Corrosion in metals can be defined as the degradation of the material due to chemical reactions between it and the environment. Different metals exhibit different rates of corrosion, depending on the chemical composition of the metal and the environmental conditions.

In many applications, it is important to utilize corrosion resistant steel (often known as stainless steel) to ensure the long life and efficient use of the metal, although corrosion resistant steel can still be susceptible to some forms of corrosion.

This blog post will outline some of the types of corrosion that may still effect corrosion resistant steel, and what measures can be taken to reduce corrosion levels.

Types of Corrosion

Corrosion resistant steel is known for its high level of resistance to corrosion and is often used in applications where metal structures are exposed to harsh environments. This type of steel is characterized by a thin passive film on the metal substrate surface, which provides protection against the electrochemical reactions that cause corrosion.

In instances where corrosion resistant steel becomes susceptible to corrosion, it is due to the passive film becoming permanently damaged. Different factors can cause different levels of corrosion for corrosion resistant steel.

Pitting and Crevice Corrosion

Pitting corrosion is highly localized and occurs if the passive layer is damaged or locally weak. If pitting corrosion occurs the small area becomes the anode and a pit is formed. Crevice corrosion occurs in small crevices, such as joints. As these areas often experience limited oxygen, the pH is lowered and chloride ions migrate into the area causing corrosion.

In order to increase a steels resistance to pitting and crevice corrosion, molybdenum and nitrogen can be added as alloying elements. Molybdenum can be employed as it significantly increased the resistance to localized corrosion and this is further increased with the combination of nitrogen.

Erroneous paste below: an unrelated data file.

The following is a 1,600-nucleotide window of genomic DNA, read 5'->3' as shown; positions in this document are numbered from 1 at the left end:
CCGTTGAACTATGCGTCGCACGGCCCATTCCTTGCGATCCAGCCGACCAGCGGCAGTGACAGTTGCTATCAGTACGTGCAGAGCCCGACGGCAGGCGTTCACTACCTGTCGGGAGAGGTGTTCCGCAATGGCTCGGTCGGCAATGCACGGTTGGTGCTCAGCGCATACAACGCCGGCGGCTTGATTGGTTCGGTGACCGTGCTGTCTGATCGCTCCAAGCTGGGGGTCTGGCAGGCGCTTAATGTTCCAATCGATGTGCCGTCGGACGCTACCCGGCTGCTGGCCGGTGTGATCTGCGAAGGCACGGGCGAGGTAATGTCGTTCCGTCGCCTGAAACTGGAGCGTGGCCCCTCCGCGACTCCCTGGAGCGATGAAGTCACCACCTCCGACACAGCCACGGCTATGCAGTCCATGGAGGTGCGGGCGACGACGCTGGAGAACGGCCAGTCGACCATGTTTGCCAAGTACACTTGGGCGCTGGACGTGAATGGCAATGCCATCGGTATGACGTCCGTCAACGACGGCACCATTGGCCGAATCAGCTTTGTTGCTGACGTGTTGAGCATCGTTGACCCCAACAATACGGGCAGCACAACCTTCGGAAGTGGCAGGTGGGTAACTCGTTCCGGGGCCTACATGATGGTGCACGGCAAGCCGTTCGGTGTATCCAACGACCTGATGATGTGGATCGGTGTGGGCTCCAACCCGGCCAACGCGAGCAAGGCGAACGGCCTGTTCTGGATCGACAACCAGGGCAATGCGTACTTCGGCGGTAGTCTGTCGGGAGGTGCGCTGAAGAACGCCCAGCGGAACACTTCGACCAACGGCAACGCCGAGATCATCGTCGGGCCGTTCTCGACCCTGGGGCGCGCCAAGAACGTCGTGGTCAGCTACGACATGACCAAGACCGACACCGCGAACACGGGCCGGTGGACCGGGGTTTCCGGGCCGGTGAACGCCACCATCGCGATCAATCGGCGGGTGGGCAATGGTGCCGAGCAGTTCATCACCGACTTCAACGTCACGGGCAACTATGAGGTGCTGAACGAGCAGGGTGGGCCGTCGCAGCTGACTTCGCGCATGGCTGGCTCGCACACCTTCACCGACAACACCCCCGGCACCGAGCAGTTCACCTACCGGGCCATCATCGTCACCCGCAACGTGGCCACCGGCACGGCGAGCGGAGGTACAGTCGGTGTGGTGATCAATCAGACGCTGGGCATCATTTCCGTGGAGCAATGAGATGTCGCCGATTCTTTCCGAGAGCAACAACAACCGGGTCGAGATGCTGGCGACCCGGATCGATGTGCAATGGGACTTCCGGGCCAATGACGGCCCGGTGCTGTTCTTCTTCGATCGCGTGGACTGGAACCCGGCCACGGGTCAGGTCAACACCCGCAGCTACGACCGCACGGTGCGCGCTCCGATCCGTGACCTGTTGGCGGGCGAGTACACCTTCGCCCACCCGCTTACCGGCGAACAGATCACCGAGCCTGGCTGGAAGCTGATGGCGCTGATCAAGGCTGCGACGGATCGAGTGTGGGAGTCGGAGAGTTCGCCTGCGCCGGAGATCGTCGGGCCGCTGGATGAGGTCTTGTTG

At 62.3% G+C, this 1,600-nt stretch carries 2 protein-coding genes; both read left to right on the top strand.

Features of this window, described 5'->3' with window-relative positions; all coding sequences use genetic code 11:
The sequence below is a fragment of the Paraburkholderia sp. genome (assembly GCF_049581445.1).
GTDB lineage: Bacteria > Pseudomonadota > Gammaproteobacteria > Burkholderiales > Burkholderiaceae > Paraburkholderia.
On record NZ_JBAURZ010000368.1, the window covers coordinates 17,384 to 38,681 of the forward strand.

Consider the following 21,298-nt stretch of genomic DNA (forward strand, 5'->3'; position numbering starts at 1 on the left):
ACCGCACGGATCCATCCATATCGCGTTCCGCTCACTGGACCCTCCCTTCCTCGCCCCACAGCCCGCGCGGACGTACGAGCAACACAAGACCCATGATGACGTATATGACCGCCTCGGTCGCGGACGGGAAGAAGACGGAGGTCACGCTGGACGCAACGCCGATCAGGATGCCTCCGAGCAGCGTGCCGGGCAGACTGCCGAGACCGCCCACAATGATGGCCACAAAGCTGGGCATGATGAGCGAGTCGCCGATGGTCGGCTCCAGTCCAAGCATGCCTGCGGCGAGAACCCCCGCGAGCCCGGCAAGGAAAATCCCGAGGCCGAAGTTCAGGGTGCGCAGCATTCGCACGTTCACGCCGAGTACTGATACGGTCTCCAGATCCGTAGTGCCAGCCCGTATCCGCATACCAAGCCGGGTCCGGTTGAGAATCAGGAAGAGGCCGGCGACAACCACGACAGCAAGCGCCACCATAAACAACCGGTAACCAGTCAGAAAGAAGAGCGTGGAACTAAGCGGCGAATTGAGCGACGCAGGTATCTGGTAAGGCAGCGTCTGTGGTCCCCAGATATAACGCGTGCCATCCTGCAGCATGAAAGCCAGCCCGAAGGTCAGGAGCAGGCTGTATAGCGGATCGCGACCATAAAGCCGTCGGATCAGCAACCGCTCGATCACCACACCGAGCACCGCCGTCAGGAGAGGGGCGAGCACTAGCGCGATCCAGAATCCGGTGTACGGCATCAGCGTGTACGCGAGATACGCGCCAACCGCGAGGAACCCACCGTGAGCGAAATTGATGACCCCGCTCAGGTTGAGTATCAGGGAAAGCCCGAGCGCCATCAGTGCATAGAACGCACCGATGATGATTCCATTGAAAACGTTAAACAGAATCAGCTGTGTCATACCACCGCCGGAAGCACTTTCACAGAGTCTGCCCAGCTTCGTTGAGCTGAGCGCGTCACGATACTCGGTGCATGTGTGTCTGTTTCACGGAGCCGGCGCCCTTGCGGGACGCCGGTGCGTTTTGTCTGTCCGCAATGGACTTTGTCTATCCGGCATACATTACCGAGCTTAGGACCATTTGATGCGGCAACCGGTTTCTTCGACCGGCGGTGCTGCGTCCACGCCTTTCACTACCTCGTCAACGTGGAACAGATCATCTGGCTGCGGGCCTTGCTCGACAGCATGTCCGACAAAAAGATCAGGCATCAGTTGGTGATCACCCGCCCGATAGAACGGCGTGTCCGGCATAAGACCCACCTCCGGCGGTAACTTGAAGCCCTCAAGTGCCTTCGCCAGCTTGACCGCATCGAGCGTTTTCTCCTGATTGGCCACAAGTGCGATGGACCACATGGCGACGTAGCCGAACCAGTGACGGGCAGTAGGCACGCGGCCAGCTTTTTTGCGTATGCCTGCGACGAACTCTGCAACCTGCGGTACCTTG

Galvanic Corrosion

Galvanic corrosion occurs if two dissimilar metals are in contact with each other and an electrolyte (e.g. water). While this type of corrosion doesn’t effect corrosion resistant steel directly, it can be a big problem for metals in direct contact with them. This is because corrosion resistant steel is a nobler metal in it’s passive state to most other construction metals. So, when corrosion resistant metals are in contact with less noble metals, the corrosion rate of these less noble metals is increased.

To resolve this issue a non-metallic insulator can be used to separate the corrosion resistant steel and the less noble metal.


The form of rust on the surface of a metal is an oxidation reaction. It occurs when the metal encounters water and oxygen and it can seriously impact the ability of a corrosion resistant steel to meet expectations. Steels that exhibit oxidation can be more prone to cracking, and it can considerably reduce the strength of the material.

Adding chromium and molybdenum as alloying elements to form ‘Chrome-Moly Steel’ has been a popular method to reduce the risks associated with oxidation.

Chrome-Moly steel still forms a ‘rust’ but instead of damaging the metal, it provides a protective layer against further oxidation. The addition of chromium provides the outstanding resistance to oxidation, and the molybdenum provides increased strength and temperature resistance.

Corrosion Resistant Steel from Masteel

While corrosion resistant steel may not be fully resistant to corrosion, as we’ve discussed there are different measures that can be taken to ensure these types of steels are as corrosion resistant as possible.

Masteel supplies a large range of corrosion resistant steel, and we are also able to help you when decided which material is suitable for your application. If you would like any more information about corrosion resistant steel, please contact us.